Wigan breweries are pulling together during pandemic
With last orders having been called months ago and the social distancing era throwing up major questions for boozers, Wigan Camra is backing a national campaign to highlight how the beer scene is keeping going and encourage residents to buy local.
Pulling Together is supporting venues and ale producers by showcasing what they are currently doing during the period of lockdown.
The sector has come up with a number of innovative ways to continue, including home deliveries, virtual and online events and getting involved in the efforts to support local communities.
Pulling Together is also asking local beer enthusiasts to do what they can to support breweries and pubs while they have been forced to close.
Roy Pearson from Wigan Camra said: “With no provisional date set by the government for re-opening, the prolonged closure threatens the very existence of pubs, clubs and breweries.
“Even upon re-opening, any social distancing measures within pubs will have an inevitable impact upon their financial viability.
“Fewer customers means less beer consumption which would impact upon breweries.
“Our local pubs and breweries need public support more than ever before to weather this storm. While supporting the industry, we also recognise that many people are losing the valuable social connection that is part of the fabric of pub-going right when they need it most.”
Pubs and other beer organisations around the borough have found a number of ways to respond to the current challenge, although many have also had to take up offers such as the furlough scheme for employees. Wigan Central is running activities and services including home deliveries, a Facebook group for enthusiasts to share new ale discoveries and a virtual version of the popular quiz.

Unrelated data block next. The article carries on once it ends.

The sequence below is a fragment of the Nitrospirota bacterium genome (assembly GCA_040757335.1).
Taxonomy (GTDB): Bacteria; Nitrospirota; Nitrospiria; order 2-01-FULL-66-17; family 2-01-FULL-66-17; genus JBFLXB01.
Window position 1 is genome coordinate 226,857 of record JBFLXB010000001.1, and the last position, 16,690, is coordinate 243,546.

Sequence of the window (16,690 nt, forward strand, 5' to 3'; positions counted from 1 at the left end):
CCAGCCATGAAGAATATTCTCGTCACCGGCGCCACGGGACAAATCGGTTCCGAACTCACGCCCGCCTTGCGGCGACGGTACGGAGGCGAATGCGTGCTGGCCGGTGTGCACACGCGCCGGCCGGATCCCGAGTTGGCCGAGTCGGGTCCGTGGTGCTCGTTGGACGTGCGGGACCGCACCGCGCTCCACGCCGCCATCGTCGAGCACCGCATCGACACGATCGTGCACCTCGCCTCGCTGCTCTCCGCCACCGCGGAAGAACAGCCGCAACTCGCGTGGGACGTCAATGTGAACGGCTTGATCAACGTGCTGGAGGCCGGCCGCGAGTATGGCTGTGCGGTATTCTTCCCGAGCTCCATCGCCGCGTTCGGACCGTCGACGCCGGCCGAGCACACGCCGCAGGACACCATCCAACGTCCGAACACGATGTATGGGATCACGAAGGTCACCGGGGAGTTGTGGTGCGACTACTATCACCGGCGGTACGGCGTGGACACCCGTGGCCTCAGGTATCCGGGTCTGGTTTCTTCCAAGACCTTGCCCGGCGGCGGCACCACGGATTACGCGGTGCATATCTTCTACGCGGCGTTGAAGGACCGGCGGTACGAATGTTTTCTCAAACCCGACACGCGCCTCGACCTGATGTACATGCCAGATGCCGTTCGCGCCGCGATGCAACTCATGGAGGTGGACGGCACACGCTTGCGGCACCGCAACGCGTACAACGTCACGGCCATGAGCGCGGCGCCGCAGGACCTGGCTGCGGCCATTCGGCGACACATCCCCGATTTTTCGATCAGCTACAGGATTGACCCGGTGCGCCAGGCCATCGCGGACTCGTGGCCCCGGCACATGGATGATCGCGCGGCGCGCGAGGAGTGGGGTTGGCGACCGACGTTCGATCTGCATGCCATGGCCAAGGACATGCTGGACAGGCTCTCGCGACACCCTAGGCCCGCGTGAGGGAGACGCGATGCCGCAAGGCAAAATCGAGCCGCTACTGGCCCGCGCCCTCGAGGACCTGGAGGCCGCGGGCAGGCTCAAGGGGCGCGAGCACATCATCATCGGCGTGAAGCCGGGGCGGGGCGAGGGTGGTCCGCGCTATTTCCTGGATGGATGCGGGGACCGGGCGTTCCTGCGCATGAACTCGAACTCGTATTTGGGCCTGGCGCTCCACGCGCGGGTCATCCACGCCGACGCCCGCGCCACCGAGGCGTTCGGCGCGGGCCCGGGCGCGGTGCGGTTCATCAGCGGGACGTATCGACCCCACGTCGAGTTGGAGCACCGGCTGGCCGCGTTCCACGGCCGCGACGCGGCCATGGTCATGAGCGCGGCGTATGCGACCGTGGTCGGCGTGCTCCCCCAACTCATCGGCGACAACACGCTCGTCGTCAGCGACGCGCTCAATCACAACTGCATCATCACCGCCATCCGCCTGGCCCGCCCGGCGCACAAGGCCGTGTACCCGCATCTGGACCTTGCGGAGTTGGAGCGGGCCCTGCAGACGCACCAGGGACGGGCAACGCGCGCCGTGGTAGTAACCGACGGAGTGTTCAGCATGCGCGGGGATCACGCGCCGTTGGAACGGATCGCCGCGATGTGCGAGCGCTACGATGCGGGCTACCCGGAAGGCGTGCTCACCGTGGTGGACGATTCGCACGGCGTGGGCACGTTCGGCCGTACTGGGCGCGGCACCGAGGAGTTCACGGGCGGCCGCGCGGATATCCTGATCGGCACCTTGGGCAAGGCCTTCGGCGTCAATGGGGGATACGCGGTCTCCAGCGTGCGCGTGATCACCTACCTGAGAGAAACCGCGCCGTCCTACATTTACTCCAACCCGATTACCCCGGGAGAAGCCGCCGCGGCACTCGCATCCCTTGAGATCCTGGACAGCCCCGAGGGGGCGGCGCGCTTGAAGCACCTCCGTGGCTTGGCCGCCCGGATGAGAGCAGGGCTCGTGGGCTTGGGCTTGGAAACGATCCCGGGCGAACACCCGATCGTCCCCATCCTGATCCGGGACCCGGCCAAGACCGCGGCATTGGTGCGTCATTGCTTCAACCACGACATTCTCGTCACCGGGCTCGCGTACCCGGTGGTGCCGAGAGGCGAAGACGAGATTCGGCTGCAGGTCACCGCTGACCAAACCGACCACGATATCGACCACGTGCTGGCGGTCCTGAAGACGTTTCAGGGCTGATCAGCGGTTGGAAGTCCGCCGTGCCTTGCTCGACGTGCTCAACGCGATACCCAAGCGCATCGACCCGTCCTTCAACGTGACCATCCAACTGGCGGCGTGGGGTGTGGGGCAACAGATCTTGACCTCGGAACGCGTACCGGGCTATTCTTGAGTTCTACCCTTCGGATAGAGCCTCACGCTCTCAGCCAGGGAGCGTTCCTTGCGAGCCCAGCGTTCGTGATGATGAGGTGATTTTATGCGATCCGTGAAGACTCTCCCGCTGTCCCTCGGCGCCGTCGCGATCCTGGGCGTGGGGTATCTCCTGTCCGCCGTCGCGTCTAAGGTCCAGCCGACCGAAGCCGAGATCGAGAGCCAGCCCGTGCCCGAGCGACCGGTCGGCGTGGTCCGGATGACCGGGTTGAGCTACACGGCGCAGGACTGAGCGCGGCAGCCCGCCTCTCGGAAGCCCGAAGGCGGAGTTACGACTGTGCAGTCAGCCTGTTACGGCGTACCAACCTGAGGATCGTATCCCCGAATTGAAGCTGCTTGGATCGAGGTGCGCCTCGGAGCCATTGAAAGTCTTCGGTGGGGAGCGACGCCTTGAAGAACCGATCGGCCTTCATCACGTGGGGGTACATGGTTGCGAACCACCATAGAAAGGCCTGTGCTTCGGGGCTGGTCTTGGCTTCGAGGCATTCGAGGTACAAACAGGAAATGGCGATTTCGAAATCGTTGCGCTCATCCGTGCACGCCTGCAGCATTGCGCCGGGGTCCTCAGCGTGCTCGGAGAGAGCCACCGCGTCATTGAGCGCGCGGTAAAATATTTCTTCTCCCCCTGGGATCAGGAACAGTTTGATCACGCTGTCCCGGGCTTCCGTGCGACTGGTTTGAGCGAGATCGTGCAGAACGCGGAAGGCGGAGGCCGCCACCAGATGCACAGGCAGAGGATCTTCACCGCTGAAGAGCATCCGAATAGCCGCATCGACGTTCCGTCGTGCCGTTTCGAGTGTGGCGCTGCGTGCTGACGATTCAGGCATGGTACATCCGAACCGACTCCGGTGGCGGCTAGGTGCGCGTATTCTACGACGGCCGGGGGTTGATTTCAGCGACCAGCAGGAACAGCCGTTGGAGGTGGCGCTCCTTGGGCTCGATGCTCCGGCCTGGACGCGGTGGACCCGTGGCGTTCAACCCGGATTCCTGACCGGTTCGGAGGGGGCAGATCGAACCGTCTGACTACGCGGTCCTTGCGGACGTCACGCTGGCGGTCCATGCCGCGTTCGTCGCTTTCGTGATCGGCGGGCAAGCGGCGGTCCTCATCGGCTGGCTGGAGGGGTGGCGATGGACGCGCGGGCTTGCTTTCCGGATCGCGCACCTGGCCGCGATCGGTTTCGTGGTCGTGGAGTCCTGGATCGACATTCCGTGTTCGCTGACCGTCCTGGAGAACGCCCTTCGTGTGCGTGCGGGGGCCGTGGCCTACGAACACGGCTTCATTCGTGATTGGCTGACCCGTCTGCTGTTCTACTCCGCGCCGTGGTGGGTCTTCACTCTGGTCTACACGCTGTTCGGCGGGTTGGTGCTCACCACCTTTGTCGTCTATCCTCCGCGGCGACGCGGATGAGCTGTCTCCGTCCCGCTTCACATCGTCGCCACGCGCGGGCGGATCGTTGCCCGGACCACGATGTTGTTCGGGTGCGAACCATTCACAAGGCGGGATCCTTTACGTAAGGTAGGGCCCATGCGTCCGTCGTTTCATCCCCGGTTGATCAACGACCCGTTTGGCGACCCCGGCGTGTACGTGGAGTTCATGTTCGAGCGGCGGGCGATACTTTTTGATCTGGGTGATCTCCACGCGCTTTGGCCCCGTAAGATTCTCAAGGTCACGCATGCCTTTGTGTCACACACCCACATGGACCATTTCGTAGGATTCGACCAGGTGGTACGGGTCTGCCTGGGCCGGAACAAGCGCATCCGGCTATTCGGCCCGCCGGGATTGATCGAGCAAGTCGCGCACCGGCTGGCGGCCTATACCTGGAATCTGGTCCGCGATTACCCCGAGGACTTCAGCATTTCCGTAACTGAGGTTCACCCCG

The Foresters Arms at Shevington Moor has been delivering thousands of meals to vulnerable residents and linked up with other local organisations to support the community.
The Fox at Roby Mill has also been providing a food takeaway service and delivering hampers to residents.
Wigan Camra itself has been getting in on the act as well, setting up its own virtual pub, the Stay Inn, where ale fans can meet and chat.
Breweries such as Prospect and Wigan Brew House have also been finding ways to get their products directly into the hands of customers.
Pulling Together hopes to encourage Wiganers to support the various delivery schemes these independent, local businesses are running, rather than solely relying on national supermarket chains to buy alcohol during the pandemic.
The borough’s Pulling Together website also contains a form where beer-related businesses can give details of what they are currently doing.
Wigan Camra said there were 247 pubs and clubs in the borough at the time of lockdown, with 130 of them serving real ale.
The borough is also home to nine breweries.
The national real ale campaign has also set up a number of schemes to support the industry, including a Pay It Forward idea where customers can put money down for meals or drinks in the future.
To find out more about the scheme, visit the website http://pullingtogether.wigancamra.org.uk/